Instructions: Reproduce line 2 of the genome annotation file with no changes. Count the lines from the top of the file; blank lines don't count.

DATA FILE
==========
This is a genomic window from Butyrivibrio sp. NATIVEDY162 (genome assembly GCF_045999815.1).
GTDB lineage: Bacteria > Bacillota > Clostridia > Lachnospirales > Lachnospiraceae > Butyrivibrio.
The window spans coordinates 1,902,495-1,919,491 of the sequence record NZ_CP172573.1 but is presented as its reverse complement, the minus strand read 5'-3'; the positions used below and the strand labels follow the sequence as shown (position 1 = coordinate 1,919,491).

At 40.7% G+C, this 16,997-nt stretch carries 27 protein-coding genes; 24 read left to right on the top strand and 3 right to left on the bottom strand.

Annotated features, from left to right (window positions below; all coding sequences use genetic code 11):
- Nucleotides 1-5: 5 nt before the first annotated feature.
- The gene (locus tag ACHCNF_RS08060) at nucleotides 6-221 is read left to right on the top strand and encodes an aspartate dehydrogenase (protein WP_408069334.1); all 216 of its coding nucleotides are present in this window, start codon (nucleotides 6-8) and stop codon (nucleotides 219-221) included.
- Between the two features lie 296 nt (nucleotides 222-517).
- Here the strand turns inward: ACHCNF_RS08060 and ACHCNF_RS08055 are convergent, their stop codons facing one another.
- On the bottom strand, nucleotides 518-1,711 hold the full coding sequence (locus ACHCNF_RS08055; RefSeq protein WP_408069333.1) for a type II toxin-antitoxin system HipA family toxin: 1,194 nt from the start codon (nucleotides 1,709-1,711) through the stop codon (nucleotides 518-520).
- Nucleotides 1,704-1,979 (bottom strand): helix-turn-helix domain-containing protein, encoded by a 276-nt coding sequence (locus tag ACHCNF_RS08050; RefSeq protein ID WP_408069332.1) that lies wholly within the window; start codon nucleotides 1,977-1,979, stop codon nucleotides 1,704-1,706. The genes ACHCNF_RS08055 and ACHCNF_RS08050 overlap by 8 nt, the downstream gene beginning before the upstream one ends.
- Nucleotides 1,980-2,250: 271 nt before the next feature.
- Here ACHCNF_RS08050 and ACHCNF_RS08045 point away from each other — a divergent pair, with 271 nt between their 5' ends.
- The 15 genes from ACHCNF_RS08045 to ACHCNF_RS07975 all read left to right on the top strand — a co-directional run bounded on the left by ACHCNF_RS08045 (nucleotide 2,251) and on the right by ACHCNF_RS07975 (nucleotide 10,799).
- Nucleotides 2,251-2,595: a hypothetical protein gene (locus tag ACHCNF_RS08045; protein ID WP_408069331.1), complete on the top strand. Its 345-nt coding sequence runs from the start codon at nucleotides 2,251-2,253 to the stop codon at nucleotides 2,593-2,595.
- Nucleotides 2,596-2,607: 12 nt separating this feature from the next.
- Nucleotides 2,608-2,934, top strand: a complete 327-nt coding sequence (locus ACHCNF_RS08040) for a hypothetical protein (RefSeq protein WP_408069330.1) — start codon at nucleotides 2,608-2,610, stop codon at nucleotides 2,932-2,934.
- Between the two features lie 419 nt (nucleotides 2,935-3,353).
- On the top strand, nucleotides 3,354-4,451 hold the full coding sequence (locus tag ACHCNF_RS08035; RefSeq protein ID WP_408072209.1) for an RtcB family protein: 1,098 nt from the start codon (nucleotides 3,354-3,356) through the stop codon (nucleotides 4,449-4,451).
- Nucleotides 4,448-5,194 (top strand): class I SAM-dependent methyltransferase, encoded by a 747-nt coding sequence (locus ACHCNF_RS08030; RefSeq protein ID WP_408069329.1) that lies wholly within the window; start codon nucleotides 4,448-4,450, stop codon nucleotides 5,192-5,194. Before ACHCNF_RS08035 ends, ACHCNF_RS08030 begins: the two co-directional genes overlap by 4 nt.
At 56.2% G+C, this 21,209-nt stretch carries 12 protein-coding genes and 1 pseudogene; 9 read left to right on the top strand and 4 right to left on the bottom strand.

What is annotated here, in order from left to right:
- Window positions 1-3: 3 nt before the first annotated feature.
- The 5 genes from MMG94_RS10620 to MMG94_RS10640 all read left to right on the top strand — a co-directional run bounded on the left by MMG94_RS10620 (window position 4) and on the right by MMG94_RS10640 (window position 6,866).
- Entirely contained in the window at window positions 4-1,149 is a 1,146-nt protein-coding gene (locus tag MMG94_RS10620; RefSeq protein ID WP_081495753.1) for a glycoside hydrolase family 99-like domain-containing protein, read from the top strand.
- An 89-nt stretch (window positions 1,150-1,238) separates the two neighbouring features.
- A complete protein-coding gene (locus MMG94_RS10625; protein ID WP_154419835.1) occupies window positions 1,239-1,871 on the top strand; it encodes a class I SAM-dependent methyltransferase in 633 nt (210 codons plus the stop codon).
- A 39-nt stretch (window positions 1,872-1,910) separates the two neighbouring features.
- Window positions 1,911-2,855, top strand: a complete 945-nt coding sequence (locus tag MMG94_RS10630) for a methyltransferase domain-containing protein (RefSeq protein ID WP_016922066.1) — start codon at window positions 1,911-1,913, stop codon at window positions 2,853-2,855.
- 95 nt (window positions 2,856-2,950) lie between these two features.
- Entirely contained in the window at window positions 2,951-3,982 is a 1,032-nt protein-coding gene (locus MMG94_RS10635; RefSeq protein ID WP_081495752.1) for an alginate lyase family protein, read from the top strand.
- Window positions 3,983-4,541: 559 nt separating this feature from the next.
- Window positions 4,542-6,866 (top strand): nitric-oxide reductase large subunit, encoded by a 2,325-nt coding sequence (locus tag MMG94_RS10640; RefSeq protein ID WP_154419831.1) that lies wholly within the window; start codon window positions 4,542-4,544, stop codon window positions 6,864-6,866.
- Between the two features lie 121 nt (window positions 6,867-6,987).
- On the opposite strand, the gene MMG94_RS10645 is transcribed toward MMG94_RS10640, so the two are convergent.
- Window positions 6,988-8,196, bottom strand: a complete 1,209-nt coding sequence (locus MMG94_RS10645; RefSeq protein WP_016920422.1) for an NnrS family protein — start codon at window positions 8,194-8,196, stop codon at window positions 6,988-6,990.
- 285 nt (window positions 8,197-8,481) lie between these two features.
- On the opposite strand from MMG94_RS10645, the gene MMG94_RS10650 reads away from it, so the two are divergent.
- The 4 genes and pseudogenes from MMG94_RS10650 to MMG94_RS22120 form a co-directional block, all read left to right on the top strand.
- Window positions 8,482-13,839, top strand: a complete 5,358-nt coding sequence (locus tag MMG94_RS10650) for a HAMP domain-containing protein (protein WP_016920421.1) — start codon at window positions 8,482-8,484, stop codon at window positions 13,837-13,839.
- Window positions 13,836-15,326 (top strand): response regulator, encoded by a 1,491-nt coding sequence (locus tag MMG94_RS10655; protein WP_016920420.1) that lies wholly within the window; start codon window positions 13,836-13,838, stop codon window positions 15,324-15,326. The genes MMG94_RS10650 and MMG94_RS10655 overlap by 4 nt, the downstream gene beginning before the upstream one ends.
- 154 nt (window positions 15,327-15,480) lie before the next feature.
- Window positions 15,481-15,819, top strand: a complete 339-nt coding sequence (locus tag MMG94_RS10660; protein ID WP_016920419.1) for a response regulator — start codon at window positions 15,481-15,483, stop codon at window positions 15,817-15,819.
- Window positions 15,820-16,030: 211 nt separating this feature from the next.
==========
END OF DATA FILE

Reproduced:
GTDB lineage: Bacteria > Bacillota > Clostridia > Lachnospirales > Lachnospiraceae > Butyrivibrio.